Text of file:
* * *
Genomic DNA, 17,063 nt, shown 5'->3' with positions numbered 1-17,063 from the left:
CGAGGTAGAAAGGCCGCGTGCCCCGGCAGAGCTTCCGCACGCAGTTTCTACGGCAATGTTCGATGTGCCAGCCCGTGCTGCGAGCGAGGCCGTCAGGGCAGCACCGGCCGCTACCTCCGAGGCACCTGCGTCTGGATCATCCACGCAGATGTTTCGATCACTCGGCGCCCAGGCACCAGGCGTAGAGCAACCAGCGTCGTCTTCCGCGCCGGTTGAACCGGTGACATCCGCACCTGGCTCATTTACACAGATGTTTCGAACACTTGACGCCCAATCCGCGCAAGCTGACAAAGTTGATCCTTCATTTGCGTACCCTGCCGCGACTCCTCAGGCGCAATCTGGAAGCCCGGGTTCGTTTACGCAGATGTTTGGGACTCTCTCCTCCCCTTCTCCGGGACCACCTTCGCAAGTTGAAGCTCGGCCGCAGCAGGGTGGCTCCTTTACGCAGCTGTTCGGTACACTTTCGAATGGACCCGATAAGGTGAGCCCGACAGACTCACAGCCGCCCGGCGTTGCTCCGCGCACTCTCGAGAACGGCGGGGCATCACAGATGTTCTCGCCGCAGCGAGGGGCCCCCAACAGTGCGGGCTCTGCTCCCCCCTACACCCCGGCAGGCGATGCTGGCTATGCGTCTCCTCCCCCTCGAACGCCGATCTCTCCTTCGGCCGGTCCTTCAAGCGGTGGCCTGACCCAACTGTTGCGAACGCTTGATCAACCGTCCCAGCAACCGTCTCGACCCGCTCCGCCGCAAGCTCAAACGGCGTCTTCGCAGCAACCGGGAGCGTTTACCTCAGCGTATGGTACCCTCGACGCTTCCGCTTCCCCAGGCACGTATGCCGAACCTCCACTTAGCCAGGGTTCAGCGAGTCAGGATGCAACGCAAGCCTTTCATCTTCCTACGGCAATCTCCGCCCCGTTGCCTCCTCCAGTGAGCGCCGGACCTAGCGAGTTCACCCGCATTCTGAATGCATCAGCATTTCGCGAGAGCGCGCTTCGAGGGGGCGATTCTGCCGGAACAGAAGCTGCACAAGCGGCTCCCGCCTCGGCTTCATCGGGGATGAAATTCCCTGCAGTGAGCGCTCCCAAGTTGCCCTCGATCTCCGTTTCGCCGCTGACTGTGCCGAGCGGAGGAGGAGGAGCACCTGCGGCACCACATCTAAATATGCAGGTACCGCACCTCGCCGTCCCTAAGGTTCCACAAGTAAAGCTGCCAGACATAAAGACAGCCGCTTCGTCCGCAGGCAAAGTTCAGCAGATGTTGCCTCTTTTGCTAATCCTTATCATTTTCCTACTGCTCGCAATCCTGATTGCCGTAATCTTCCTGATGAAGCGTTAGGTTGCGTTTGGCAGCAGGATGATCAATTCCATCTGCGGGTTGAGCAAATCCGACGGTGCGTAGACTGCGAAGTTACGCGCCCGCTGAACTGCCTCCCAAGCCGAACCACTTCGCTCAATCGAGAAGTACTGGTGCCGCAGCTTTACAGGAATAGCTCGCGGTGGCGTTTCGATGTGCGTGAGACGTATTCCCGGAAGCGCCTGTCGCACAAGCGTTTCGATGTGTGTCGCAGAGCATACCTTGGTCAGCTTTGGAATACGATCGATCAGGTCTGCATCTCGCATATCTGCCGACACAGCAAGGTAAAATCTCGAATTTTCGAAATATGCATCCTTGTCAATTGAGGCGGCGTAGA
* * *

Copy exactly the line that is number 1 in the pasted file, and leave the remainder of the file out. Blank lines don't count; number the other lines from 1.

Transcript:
Genomic DNA, 17,063 nt, shown 5'->3' with positions numbered 1-17,063 from the left: